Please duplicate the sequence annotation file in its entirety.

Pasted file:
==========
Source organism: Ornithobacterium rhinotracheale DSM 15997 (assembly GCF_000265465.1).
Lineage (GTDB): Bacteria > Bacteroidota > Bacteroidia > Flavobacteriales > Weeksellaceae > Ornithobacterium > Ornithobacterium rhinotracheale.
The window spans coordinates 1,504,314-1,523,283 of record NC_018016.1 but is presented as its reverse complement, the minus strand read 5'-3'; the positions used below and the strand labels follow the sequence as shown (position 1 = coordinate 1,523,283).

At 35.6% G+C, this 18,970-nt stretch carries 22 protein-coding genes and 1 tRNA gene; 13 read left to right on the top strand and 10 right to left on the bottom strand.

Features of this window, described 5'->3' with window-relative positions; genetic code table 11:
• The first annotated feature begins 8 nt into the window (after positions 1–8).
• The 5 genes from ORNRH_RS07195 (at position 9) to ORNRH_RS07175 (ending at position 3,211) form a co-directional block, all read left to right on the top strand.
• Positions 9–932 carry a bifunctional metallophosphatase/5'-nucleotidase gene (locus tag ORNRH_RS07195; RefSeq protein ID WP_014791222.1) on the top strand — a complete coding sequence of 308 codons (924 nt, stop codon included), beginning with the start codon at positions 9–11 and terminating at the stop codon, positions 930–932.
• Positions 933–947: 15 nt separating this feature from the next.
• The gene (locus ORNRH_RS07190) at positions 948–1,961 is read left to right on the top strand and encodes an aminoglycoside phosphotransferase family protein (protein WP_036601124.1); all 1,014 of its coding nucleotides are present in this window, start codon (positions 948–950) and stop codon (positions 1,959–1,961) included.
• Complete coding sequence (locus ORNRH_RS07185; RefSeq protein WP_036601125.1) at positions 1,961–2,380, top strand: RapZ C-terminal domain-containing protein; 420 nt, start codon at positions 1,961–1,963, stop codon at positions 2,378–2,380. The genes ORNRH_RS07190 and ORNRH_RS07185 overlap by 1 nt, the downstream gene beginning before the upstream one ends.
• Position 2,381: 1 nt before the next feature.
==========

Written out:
Source organism: Ornithobacterium rhinotracheale DSM 15997 (assembly GCF_000265465.1).
Lineage (GTDB): Bacteria > Bacteroidota > Bacteroidia > Flavobacteriales > Weeksellaceae > Ornithobacterium > Ornithobacterium rhinotracheale.
The window spans coordinates 1,504,314-1,523,283 of record NC_018016.1 but is presented as its reverse complement, the minus strand read 5'-3'; the positions used below and the strand labels follow the sequence as shown (position 1 = coordinate 1,523,283).

At 35.6% G+C, this 18,970-nt stretch carries 22 protein-coding genes and 1 tRNA gene; 13 read left to right on the top strand and 10 right to left on the bottom strand.

Features of this window, described 5'->3' with window-relative positions; genetic code table 11:
• The first annotated feature begins 8 nt into the window (after positions 1–8).
• The 5 genes from ORNRH_RS07195 (at position 9) to ORNRH_RS07175 (ending at position 3,211) form a co-directional block, all read left to right on the top strand.
• Positions 9–932 carry a bifunctional metallophosphatase/5'-nucleotidase gene (locus tag ORNRH_RS07195; RefSeq protein ID WP_014791222.1) on the top strand — a complete coding sequence of 308 codons (924 nt, stop codon included), beginning with the start codon at positions 9–11 and terminating at the stop codon, positions 930–932.
• Positions 933–947: 15 nt separating this feature from the next.
• The gene (locus ORNRH_RS07190) at positions 948–1,961 is read left to right on the top strand and encodes an aminoglycoside phosphotransferase family protein (protein WP_036601124.1); all 1,014 of its coding nucleotides are present in this window, start codon (positions 948–950) and stop codon (positions 1,959–1,961) included.
• Complete coding sequence (locus ORNRH_RS07185; RefSeq protein WP_036601125.1) at positions 1,961–2,380, top strand: RapZ C-terminal domain-containing protein; 420 nt, start codon at positions 1,961–1,963, stop codon at positions 2,378–2,380. The genes ORNRH_RS07190 and ORNRH_RS07185 overlap by 1 nt, the downstream gene beginning before the upstream one ends.
• Position 2,381: 1 nt before the next feature.